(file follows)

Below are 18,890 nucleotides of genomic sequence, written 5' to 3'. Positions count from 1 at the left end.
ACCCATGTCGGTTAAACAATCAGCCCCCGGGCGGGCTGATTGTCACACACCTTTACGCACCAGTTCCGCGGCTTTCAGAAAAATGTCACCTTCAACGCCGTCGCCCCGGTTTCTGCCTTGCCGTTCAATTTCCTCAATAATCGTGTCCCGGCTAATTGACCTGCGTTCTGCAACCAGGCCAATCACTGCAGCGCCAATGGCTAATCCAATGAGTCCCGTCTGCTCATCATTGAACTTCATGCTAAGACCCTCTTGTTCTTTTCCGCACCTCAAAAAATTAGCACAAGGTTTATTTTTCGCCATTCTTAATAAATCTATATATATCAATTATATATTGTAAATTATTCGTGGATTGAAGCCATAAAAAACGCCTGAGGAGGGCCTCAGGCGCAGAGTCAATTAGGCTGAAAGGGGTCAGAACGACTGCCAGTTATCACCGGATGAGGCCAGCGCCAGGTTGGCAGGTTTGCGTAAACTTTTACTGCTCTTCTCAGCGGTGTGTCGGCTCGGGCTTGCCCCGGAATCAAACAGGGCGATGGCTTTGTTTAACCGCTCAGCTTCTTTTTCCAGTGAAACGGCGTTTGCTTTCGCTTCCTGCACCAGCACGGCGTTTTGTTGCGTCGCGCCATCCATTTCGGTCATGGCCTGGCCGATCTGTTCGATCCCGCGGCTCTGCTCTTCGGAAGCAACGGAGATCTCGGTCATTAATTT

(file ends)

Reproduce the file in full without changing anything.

Below are 18,890 nucleotides of genomic sequence, written 5' to 3'. Positions count from 1 at the left end.
ACCCATGTCGGTTAAACAATCAGCCCCCGGGCGGGCTGATTGTCACACACCTTTACGCACCAGTTCCGCGGCTTTCAGAAAAATGTCACCTTCAACGCCGTCGCCCCGGTTTCTGCCTTGCCGTTCAATTTCCTCAATAATCGTGTCCCGGCTAATTGACCTGCGTTCTGCAACCAGGCCAATCACTGCAGCGCCAATGGCTAATCCAATGAGTCCCGTCTGCTCATCATTGAACTTCATGCTAAGACCCTCTTGTTCTTTTCCGCACCTCAAAAAATTAGCACAAGGTTTATTTTTCGCCATTCTTAATAAATCTATATATATCAATTATATATTGTAAATTATTCGTGGATTGAAGCCATAAAAAACGCCTGAGGAGGGCCTCAGGCGCAGAGTCAATTAGGCTGAAAGGGGTCAGAACGACTGCCAGTTATCACCGGATGAGGCCAGCGCCAGGTTGGCAGGTTTGCGTAAACTTTTACTGCTCTTCTCAGCGGTGTGTCGGCTCGGGCTTGCCCCGGAATCAAACAGGGCGATGGCTTTGTTTAACCGCTCAGCTTCTTTTTCCAGTGAAACGGCGTTTGCTTTCGCTTCCTGCACCAGCACGGCGTTTTGTTGCGTCGCGCCATCCATTTCGGTCATGGCCTGGCCGATCTGTTCGATCCCGCGGCTCTGCTCTTCGGAAGCAACGGAGATCTCGGTCATTAATTT